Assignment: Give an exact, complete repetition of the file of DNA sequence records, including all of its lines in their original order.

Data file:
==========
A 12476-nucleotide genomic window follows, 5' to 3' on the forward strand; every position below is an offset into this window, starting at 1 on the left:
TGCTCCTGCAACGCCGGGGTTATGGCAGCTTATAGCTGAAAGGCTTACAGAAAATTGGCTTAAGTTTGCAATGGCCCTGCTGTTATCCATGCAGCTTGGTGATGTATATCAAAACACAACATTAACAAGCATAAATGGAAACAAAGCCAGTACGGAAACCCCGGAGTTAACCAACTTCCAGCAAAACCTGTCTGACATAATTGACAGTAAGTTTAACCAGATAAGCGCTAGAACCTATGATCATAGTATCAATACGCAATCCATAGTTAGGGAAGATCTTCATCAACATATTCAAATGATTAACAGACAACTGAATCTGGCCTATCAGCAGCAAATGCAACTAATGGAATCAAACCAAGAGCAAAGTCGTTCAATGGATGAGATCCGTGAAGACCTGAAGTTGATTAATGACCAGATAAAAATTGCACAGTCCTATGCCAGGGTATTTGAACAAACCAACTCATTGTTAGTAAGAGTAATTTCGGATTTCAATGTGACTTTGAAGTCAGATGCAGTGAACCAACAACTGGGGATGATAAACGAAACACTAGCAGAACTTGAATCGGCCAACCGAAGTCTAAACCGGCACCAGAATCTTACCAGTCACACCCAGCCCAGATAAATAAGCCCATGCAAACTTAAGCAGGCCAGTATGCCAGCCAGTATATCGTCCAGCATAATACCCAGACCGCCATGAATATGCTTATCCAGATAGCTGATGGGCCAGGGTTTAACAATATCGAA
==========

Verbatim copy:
A 12476-nucleotide genomic window follows, 5' to 3' on the forward strand; every position below is an offset into this window, starting at 1 on the left:
TGCTCCTGCAACGCCGGGGTTATGGCAGCTTATAGCTGAAAGGCTTACAGAAAATTGGCTTAAGTTTGCAATGGCCCTGCTGTTATCCATGCAGCTTGGTGATGTATATCAAAACACAACATTAACAAGCATAAATGGAAACAAAGCCAGTACGGAAACCCCGGAGTTAACCAACTTCCAGCAAAACCTGTCTGACATAATTGACAGTAAGTTTAACCAGATAAGCGCTAGAACCTATGATCATAGTATCAATACGCAATCCATAGTTAGGGAAGATCTTCATCAACATATTCAAATGATTAACAGACAACTGAATCTGGCCTATCAGCAGCAAATGCAACTAATGGAATCAAACCAAGAGCAAAGTCGTTCAATGGATGAGATCCGTGAAGACCTGAAGTTGATTAATGACCAGATAAAAATTGCACAGTCCTATGCCAGGGTATTTGAACAAACCAACTCATTGTTAGTAAGAGTAATTTCGGATTTCAATGTGACTTTGAAGTCAGATGCAGTGAACCAACAACTGGGGATGATAAACGAAACACTAGCAGAACTTGAATCGGCCAACCGAAGTCTAAACCGGCACCAGAATCTTACCAGTCACACCCAGCCCAGATAAATAAGCCCATGCAAACTTAAGCAGGCCAGTATGCCAGCCAGTATATCGTCCAGCATAATACCCAGACCGCCATGAATATGCTTATCCAGATAGCTGATGGGCCAGGGTTTAACAATATCGAA